Finding causes and their effects is central for our understanding of the world. It has long been debated whether animals have complex causal cognition and current evidence is ambiguous. This project aims at investigating the causal cognition of corvids and great apes and their understanding of the causal structure of the world.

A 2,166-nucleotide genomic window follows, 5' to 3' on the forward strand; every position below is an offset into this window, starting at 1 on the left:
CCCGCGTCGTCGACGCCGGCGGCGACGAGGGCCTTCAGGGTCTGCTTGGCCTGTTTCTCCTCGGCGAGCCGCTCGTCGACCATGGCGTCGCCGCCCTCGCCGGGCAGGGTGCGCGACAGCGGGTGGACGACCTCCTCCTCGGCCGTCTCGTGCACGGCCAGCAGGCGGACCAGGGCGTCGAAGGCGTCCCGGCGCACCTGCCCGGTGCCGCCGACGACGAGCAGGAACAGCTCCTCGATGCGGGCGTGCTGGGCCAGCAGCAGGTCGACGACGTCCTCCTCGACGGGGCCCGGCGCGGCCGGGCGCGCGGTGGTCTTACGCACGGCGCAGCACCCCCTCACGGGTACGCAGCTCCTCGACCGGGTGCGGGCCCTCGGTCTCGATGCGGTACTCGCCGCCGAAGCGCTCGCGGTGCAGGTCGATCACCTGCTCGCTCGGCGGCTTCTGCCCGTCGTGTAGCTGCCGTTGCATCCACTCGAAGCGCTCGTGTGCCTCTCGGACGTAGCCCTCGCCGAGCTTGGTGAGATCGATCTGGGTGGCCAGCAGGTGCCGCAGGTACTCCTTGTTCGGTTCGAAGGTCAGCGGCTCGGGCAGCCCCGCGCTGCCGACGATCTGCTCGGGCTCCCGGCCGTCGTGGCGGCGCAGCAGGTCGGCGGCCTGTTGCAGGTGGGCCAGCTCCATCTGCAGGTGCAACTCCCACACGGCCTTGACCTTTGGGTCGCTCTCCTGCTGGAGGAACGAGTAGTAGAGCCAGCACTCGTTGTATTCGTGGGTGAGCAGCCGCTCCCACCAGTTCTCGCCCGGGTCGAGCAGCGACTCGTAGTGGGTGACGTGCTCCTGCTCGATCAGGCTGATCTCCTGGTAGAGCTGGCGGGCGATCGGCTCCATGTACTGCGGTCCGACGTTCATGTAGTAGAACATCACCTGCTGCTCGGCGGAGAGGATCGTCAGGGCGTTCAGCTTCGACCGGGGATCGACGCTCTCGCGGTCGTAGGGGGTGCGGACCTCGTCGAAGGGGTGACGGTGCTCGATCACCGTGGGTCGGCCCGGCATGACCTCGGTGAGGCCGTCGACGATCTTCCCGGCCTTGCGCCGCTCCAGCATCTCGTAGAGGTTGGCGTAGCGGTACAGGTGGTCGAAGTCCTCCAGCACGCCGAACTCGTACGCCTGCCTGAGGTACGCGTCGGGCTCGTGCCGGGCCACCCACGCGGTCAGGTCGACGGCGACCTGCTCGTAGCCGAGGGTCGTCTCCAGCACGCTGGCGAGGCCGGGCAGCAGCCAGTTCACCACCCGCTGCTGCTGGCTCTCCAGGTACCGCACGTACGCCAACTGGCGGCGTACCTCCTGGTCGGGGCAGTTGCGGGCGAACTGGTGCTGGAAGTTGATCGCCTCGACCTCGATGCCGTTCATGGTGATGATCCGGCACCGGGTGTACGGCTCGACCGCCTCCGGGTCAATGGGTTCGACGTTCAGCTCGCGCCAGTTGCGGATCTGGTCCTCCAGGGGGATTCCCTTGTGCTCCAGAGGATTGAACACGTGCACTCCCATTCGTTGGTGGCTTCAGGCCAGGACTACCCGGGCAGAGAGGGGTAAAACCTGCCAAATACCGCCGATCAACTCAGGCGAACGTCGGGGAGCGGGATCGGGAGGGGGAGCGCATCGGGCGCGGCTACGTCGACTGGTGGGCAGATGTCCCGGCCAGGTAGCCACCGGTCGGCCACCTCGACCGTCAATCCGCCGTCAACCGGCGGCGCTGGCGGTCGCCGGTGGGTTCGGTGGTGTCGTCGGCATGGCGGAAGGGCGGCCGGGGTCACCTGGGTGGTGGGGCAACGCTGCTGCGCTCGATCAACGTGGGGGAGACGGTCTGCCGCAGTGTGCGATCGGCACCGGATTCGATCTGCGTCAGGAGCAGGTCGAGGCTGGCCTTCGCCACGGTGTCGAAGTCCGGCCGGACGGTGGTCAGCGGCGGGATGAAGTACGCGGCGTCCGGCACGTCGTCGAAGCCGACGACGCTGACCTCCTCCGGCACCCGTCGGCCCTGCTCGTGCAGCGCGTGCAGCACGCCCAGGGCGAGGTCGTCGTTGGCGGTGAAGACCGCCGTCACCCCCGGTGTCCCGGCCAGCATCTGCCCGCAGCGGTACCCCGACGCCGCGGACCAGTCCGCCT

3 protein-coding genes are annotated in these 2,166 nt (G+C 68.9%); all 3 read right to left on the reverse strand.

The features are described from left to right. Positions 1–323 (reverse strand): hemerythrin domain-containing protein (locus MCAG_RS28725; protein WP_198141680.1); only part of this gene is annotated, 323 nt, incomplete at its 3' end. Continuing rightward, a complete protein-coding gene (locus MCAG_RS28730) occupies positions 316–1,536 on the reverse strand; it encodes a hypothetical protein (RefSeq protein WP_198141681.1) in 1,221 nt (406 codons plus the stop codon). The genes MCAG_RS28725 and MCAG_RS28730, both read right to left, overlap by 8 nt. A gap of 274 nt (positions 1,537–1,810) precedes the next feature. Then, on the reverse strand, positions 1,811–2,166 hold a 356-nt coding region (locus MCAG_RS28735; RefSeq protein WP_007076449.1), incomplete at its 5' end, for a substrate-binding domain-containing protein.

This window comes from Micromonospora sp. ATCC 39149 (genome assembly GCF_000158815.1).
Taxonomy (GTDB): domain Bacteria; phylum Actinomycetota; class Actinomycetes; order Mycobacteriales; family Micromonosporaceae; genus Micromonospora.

All “why” and “how” questions are about the causal structure of the world. Finding causes and their effects is a central endeavour in all of science and philosophy, and in our everyday lives. Although many researchers have claimed that animals also have complex causal cognition, or conversely not at all, the evidence has been very ambiguous. The aim of this project is to investigate to what extent animals have causal cognition (it is a multifaceted ability after all), with a focus on weight as an unobservable, causal phenomenon. Weight is a ubiquitous and relevant property, but animals might not require a higher-order understanding of it to use its perceptual aspects successfully in everyday life. We are running several tests on ravens and great apes. These distantly related species were chosen because they have similar complex cognitive skills, and investigating their independent evolution is another part of this project.